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Figure 6. Scatterplot displaying relationship between SSVEP amplitude reductions and the working memory performance score at right prefrontal electrode FP2 in the older group (Pearson’s r = −0.30, p < 0.05). Timing corresponds to the encoding time point shown in the correlation map in Figure 5. Positive values indicate larger SSVEP amplitude reductions for the working memory task relative to the control task and larger performance score is indicative of poorer task performance.

Discussion

Findings from this large study of middle aged and older adults demonstrate that age differences in cortical activation are not uniform across the encoding, maintenance and retrieval stages of a spatial working memory task. In line with current accounts of neurocognitive aging (Craik and Rose, 2012; Grady, 2012), both age-related increases and decreases in neural activity were identified. Older adults demonstrated greater bilateral frontal activity during encoding. Consistent with the premise of neural compensation, this pattern of activity was related to better working memory performance. This finding is in line with the observation that with advancing age, there is a functional reorganization of the PFC in the form of increased bilateral activity (Cabeza, 2002), and this phenomenon has been demonstrated to be conducive to successful task performance (Cabeza et al., 2002). In contrast, evidence of age-related under activation, rather than compensation, was identified over left frontal regions during working memory retrieval. Age-differences during working memory maintenance were minimal and did not predict task performance. Our results suggest that after midlife, deficits to retrieval contribute to age-related decline to working memory.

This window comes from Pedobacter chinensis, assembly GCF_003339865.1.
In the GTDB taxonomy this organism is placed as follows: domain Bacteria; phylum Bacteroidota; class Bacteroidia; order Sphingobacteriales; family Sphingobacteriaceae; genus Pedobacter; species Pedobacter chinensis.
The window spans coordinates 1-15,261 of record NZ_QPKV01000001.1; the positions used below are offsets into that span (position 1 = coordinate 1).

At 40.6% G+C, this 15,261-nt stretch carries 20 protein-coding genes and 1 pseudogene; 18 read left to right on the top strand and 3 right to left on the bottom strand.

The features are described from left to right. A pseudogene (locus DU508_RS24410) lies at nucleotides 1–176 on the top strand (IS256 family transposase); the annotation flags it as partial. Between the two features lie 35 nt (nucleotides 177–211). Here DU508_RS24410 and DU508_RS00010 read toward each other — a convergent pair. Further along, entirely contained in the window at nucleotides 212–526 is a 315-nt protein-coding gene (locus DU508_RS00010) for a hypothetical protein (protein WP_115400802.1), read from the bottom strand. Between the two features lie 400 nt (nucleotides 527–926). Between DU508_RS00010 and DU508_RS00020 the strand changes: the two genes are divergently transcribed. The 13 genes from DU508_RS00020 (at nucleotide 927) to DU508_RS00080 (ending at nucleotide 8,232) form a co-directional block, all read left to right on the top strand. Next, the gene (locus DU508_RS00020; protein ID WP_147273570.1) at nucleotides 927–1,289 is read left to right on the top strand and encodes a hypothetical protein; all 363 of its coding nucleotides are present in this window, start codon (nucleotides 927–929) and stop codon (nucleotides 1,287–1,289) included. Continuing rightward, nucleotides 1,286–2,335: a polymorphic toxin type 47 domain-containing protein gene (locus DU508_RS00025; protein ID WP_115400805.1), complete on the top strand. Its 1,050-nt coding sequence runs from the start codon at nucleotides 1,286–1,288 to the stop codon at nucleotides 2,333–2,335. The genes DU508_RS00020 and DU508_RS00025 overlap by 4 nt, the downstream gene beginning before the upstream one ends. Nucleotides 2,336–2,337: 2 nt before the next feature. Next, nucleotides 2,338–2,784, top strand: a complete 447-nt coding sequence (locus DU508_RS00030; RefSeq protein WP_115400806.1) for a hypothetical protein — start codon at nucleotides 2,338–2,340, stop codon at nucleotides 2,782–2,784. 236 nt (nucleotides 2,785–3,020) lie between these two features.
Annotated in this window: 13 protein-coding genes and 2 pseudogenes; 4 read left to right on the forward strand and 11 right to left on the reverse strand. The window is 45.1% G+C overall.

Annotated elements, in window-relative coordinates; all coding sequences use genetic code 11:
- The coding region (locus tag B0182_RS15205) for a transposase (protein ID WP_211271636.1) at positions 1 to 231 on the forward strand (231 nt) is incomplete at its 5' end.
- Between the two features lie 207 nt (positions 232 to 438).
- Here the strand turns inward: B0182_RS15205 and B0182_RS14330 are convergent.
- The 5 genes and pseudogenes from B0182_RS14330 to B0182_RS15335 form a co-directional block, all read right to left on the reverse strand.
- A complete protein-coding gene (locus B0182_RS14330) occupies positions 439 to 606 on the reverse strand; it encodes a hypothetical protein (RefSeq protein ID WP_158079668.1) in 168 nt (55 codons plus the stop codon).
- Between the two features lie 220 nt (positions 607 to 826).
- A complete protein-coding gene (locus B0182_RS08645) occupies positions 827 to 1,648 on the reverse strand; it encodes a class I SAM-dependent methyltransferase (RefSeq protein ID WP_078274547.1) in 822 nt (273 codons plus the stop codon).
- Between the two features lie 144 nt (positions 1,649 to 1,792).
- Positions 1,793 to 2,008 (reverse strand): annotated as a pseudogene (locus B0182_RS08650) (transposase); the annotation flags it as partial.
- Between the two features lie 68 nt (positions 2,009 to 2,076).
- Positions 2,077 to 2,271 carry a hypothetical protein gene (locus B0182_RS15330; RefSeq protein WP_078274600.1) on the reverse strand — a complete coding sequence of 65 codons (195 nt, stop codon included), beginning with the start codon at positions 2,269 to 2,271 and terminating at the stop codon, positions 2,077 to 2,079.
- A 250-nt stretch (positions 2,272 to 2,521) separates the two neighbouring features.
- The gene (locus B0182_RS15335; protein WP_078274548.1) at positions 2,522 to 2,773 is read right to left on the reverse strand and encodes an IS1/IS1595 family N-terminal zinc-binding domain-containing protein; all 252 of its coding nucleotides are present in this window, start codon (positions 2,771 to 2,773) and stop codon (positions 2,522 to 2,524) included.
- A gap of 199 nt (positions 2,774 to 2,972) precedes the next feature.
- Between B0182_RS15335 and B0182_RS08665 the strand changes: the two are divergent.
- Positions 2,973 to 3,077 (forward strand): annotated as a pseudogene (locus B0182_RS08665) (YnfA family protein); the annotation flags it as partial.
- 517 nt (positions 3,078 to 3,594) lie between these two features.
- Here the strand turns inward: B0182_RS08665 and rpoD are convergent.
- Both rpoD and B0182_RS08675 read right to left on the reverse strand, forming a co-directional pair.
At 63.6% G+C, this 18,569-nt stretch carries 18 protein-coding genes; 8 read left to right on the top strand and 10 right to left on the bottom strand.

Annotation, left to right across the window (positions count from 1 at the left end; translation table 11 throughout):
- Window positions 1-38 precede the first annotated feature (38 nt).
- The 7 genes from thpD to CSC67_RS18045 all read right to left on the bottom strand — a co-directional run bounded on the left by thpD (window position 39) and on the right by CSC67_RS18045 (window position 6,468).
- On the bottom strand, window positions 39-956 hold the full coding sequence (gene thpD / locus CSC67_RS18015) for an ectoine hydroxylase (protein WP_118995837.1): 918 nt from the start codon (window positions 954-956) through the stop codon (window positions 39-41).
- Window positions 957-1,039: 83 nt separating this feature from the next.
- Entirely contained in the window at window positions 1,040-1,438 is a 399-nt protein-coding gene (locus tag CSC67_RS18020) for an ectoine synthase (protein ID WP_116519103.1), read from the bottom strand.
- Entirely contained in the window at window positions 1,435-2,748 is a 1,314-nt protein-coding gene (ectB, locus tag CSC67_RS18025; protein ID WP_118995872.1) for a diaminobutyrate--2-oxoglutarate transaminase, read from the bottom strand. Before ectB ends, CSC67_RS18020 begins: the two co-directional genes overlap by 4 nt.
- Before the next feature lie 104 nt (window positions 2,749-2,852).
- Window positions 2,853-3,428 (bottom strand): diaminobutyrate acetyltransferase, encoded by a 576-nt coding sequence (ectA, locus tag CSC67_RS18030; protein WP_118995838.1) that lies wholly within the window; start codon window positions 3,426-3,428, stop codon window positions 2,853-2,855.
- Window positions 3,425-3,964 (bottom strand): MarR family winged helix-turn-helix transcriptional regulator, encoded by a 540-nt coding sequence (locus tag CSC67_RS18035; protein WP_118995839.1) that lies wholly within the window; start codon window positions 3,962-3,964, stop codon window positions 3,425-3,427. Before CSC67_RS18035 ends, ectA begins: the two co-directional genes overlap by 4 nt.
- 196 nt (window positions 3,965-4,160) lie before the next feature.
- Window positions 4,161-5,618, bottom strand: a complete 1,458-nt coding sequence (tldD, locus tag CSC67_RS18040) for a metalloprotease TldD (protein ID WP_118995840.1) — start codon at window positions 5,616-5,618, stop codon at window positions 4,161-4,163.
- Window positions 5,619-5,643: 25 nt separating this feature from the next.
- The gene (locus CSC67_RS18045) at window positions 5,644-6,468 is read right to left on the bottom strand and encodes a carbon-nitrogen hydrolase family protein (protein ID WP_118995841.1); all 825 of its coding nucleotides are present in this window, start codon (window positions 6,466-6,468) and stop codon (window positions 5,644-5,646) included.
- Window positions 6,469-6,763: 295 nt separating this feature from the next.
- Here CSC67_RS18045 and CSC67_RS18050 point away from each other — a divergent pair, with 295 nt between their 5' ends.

Working Memory Encoding and Retrieval

This study represents the largest SSVEP data set to investigate the neural correlates of working memory and therefore provides important insights into the spatio-temporal profile of each working memory stage. When examined across all 130 participants, there was a decrease in SSVEP amplitude and latency during encoding, largest over bilateral frontal regions. These amplitude decreases are similar to the pattern of activity displayed previously during working memory encoding in smaller samples (Silberstein et al., 2001; Ellis et al., 2006; Macpherson et al., 2012) and are comparable to ERD in the upper α-band (Silberstein, 1995). Analogous activity was also shown during retrieval, where α-ERD has been postulated to reflect memory search processes (Krause et al., 1996), potentially via the release of inhibitory processes which suppress access to memory (Klimesch et al., 2011), enabling the transient reactivation of long term memory (Ruchkin et al., 2003; Klimesch et al., 2006). Our findings of increased cortical activation during encoding and retrieval correspond to current theories proposed by Klimesch et al. (2011) and Klimesch (2012) who suggest that α-oscillations control access and retrieval of meaningful information and ERD reflects the release of inhibition which enables this to occur.